Centuries of Spanish rule gave the Philippines its collection of baroque churches; Spanish-founded cities across the islands imitated the Intramuros walled city, including its fondness for churches. In Intramuros itself, San Agustin Church remains largely intact, despite the best efforts of World War II-era bombers to flatten its spires.
What bombs couldn't take down, earthquakes often did – the quake-prone Philippine islands destroyed many churches in minutes. Existing baroque churches today tend to be the third or fourth such church on the site, rebuilt by devout Catholic locals after multiple tremors.
The Paoay Church in Ilocos looks like a direct response to earthquakes, its robust buttresses giving rise to what architects call “Earthquake Baroque”. The graceful Miag-Ao Church in Iloilo lacks Paoay's robust supports, but compensates with its graceful facade carved with tropical elements, like palms and papaya trees.
Forgotten City-States: Pyu Ancient Cities, Myanmar
The last remnants of powerful city-states that once ruled the Ayeyarwady River basin between 200BCE and 900CE, the Pyu Ancient Cities – Halin, Beikthano and Sri Ksetra – stand in silent testimony to the peaceful civilization that held sway over this part of Myanmar a millennium ago.
The Pyu peoples built walled brick cities to protect their empire; each of the three surviving cities have their own palace complexes, along with architecture unique to each one. Sri Ksetra, for one, holds the massive Baw Baw Gyi stupa, the earliest-built Buddhist monument in Myanmar. Visit the museums in each of the Ancient Cities to get a grasp on the civilization that ruled here before
The Ancient cities may have been contemporaneous with Bagan, another ancient empire due north. Unlike Pyu's monuments, Bagan's stupas were damaged by earthquake and hastily rebuilt – giving Pyu an edge over Bagan in the race to UNESCO Heritage Site recognition.
Hue was the capital of Vietnam throughout the 19th and early 20th century. The Nguyen emperors ruled from the Hue citadel palace complex, a sprawling complex with high stone walls surrounding a series of refined palaces and temples.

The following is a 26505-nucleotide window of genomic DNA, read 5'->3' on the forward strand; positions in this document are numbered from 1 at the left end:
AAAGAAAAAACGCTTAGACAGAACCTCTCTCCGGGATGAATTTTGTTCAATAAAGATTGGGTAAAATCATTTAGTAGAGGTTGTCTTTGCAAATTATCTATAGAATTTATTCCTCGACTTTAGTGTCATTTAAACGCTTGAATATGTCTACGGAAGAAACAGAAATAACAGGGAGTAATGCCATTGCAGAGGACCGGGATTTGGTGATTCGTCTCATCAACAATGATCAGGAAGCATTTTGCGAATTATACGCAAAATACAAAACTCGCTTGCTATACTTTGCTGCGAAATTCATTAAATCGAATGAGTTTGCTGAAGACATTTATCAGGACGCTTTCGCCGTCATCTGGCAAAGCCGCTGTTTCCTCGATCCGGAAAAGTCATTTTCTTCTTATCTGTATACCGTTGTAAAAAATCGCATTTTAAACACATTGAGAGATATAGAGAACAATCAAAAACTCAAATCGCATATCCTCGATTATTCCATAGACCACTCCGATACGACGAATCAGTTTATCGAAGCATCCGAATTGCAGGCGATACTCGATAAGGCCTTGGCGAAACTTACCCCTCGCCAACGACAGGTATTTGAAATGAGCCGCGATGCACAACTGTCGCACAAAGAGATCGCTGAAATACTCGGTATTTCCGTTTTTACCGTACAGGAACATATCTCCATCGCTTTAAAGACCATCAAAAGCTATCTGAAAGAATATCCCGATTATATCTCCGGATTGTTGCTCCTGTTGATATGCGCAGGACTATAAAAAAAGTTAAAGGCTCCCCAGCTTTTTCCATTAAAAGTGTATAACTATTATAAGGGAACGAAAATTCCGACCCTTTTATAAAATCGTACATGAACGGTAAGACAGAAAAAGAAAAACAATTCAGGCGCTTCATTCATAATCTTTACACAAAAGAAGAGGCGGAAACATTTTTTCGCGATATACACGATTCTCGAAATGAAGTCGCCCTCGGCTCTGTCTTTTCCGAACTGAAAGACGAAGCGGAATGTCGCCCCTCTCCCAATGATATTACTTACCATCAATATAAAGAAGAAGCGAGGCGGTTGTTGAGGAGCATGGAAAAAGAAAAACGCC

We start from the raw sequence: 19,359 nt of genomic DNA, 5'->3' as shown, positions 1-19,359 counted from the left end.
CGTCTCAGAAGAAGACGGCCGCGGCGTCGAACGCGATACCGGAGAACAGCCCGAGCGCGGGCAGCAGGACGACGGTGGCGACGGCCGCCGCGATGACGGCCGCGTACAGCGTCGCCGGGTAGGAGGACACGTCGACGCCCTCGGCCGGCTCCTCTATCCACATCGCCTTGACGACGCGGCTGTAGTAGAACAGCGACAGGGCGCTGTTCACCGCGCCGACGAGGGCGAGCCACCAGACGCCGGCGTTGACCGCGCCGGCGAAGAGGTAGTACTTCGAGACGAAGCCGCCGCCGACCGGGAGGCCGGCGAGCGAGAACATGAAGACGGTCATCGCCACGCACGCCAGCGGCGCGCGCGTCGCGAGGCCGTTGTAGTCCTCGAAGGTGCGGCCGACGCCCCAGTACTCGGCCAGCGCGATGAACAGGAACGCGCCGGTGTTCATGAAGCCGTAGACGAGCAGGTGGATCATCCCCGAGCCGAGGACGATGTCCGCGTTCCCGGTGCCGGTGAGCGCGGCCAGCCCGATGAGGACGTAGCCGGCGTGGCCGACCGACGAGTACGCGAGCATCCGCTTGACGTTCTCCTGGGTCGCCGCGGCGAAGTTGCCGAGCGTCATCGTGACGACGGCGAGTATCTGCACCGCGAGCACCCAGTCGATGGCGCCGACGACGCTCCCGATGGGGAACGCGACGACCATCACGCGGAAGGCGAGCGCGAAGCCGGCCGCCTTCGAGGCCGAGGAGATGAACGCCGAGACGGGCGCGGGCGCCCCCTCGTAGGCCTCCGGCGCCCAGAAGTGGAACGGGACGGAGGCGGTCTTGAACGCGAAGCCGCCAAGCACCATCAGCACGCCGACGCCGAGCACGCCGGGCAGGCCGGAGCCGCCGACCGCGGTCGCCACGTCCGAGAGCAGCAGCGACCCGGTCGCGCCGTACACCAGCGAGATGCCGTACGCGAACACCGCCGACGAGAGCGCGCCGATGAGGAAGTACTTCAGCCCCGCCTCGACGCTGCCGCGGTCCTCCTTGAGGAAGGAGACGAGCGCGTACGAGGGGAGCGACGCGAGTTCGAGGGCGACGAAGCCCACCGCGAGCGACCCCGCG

And the Nguyen emperors enjoyed an afterlife that was almost as cushy as their days among the living. Scattered among the hills around the city, royal tombs were specially prepared for each emperor years before their passing, each one intended to be a testimonial to the power and grandeur of their respective reigns. Each emperor's story lives on in their tombs, from Tu Duc's tragic weakness to Khai Dinh's disdain for his people.
The Nguyens ruled (in fact, and later as figureheads) until 1945 – the year the last Nguyen emperor Bao Dai turned over the reins of government to the revolutionary government of Ho Chi Minh.
This 52,684-hectare slice of karst (limestone) tropical forest astounds on multiple levels—some 295km of explored caves, including the largest known cave chamber in the world; over 3,500 plant species, including the rare and extremely pungent Rafflesia; and the soaring Gunung Mulu mountain that gives the park its name.
Villages along the rivers house the Berawan and Penan peoples, who settled here eons ago for the rich hunting and now serve as hosts to visitors. Travelers to Mulu can visit their villages in Long Terawan and Long Iman to browse through the handicraft markets or try their hands at firing the traditional blowpipes.